Vitiligo, (patient advocacy , email patient support list) This condition is associated with an undefined immunologic mechanism. Possible pathogenic mechanism include antibody mediated immunity. Patients with vitiligo have been found to have circulating antibodies to melanocytes which effect in vitro complement-mediated cytolysis (Cui , Norrris ). Persistent viral infections such as HIV have been postulated to be trigger factors for the development of vitiligo (Duvic , Tojo ). Vitiligo is also seen in association with other defects of cell mediated immunity such as atopy. Nevomelanocytic destruction in normal and neoplastic nevomelanocytic lesions are seen commonly and are associated with vitiliginous changes. Clinical nomenclature for these conditions are Sutton's nevus (leukoderma centrifugm aquisita) and regression with respect to melanoma (Wagner , Gross , Kossard , Nordlund ). Vitiligo autoantibodies from humans have been demonstrated to be effective against melanoma in a mouse model (Fishman ).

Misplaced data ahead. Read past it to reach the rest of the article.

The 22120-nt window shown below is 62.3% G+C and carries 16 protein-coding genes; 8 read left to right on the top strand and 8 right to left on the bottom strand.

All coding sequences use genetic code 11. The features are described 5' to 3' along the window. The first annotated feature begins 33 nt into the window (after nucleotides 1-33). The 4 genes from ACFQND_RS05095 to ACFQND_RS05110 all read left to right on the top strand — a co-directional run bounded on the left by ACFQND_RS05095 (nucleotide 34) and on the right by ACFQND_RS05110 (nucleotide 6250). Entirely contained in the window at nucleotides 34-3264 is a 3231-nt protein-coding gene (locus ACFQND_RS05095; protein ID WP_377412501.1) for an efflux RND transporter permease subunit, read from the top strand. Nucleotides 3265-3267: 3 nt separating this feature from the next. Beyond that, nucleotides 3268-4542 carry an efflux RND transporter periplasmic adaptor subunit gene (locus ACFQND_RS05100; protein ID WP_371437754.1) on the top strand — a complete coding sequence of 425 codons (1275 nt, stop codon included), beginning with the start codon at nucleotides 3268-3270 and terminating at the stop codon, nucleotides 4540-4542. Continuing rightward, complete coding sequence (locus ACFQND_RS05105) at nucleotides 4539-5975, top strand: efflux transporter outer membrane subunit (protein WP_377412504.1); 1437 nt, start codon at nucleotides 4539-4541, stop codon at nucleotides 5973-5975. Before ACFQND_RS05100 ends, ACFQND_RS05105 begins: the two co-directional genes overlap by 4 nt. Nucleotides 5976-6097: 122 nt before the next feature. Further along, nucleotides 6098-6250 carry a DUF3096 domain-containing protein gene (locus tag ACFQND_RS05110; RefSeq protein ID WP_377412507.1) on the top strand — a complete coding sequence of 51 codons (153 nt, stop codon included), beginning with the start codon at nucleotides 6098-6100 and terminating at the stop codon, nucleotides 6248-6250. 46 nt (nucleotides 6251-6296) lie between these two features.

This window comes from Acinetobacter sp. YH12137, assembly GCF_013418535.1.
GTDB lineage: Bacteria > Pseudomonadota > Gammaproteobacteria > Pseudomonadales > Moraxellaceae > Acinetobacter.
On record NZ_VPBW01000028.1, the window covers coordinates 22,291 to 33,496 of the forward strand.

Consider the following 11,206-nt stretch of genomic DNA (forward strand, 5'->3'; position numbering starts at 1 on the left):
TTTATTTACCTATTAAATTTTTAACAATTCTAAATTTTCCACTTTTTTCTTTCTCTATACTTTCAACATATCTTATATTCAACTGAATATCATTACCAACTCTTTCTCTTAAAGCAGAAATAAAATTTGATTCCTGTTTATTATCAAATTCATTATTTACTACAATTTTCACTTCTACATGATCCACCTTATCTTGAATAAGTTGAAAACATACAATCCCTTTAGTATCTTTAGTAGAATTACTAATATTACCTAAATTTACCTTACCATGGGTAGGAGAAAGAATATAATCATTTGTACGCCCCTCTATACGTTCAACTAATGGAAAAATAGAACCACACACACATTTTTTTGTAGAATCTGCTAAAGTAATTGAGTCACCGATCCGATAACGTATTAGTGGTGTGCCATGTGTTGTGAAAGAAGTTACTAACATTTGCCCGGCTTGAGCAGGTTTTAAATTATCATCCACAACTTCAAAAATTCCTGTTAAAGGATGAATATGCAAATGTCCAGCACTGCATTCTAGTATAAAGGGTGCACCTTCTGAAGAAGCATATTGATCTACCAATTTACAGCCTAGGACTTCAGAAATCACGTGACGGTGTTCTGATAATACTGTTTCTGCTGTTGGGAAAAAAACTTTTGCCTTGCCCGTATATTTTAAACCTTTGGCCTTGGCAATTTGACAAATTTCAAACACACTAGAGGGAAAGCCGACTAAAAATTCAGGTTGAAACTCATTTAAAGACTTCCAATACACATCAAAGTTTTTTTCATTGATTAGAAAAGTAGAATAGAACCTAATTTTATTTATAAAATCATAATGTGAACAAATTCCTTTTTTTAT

Classification: site dependent

Localized, Dermatomal, Generalized, acral, orificial, psoriasiform

Treatment: The therapeutic success of epidermal grafting for vitiligo is limited primarily to suffby the koebner phenomenon (Hatchtome ).


Apoptosis, a highly selective form of "cell suicide" with characteristic morphological and biochemical features: chromatin condensation, formation of apoptotic bodies, and DNA fragmentation by activation of endonucleases.

Skin Associated Lymphoid Tissues
Antigen Presenting Cell (APC)
Patient Advocates

The National Vitiligo Foundation, Inc. Contact: Cheryl McInnis, Executive Director Address: P.O. Box 6337, Tyler, TX 75711-6337, Telephone: (903) 534-2925, Fax: (903) 534-8075, email: